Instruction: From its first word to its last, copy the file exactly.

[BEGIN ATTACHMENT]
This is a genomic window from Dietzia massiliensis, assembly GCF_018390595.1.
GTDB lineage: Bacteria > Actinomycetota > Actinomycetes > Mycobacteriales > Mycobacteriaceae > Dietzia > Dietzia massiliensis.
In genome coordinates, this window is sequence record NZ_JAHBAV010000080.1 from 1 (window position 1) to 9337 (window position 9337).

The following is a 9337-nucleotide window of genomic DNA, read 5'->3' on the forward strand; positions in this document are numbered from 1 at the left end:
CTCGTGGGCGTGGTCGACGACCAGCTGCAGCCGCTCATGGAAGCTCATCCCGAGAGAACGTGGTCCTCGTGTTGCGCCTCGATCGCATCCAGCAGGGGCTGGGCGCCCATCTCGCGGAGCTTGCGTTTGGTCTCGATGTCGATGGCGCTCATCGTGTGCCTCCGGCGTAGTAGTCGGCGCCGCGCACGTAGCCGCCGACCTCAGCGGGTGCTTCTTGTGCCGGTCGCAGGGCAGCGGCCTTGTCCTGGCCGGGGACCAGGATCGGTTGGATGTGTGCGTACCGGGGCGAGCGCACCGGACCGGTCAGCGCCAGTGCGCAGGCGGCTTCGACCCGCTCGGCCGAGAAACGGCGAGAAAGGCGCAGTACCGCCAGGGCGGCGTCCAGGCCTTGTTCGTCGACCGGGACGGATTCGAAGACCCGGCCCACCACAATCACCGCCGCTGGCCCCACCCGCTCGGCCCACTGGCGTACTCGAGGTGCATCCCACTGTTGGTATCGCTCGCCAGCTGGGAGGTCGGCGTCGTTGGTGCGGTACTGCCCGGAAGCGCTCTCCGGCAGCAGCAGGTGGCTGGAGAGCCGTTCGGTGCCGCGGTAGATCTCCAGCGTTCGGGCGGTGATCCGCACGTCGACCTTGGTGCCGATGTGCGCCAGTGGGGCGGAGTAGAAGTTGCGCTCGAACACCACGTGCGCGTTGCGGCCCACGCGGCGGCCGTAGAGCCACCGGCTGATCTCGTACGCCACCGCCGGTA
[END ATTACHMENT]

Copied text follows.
This is a genomic window from Dietzia massiliensis, assembly GCF_018390595.1.
GTDB lineage: Bacteria > Actinomycetota > Actinomycetes > Mycobacteriales > Mycobacteriaceae > Dietzia > Dietzia massiliensis.
In genome coordinates, this window is sequence record NZ_JAHBAV010000080.1 from 1 (window position 1) to 9337 (window position 9337).

The following is a 9337-nucleotide window of genomic DNA, read 5'->3' on the forward strand; positions in this document are numbered from 1 at the left end:
CTCGTGGGCGTGGTCGACGACCAGCTGCAGCCGCTCATGGAAGCTCATCCCGAGAGAACGTGGTCCTCGTGTTGCGCCTCGATCGCATCCAGCAGGGGCTGGGCGCCCATCTCGCGGAGCTTGCGTTTGGTCTCGATGTCGATGGCGCTCATCGTGTGCCTCCGGCGTAGTAGTCGGCGCCGCGCACGTAGCCGCCGACCTCAGCGGGTGCTTCTTGTGCCGGTCGCAGGGCAGCGGCCTTGTCCTGGCCGGGGACCAGGATCGGTTGGATGTGTGCGTACCGGGGCGAGCGCACCGGACCGGTCAGCGCCAGTGCGCAGGCGGCTTCGACCCGCTCGGCCGAGAAACGGCGAGAAAGGCGCAGTACCGCCAGGGCGGCGTCCAGGCCTTGTTCGTCGACCGGGACGGATTCGAAGACCCGGCCCACCACAATCACCGCCGCTGGCCCCACCCGCTCGGCCCACTGGCGTACTCGAGGTGCATCCCACTGTTGGTATCGCTCGCCAGCTGGGAGGTCGGCGTCGTTGGTGCGGTACTGCCCGGAAGCGCTCTCCGGCAGCAGCAGGTGGCTGGAGAGCCGTTCGGTGCCGCGGTAGATCTCCAGCGTTCGGGCGGTGATCCGCACGTCGACCTTGGTGCCGATGTGCGCCAGTGGGGCGGAGTAGAAGTTGCGCTCGAACACCACGTGCGCGTTGCGGCCCACGCGGCGGCCGTAGAGCCACCGGCTGATCTCGTACGCCACCGCCGGTA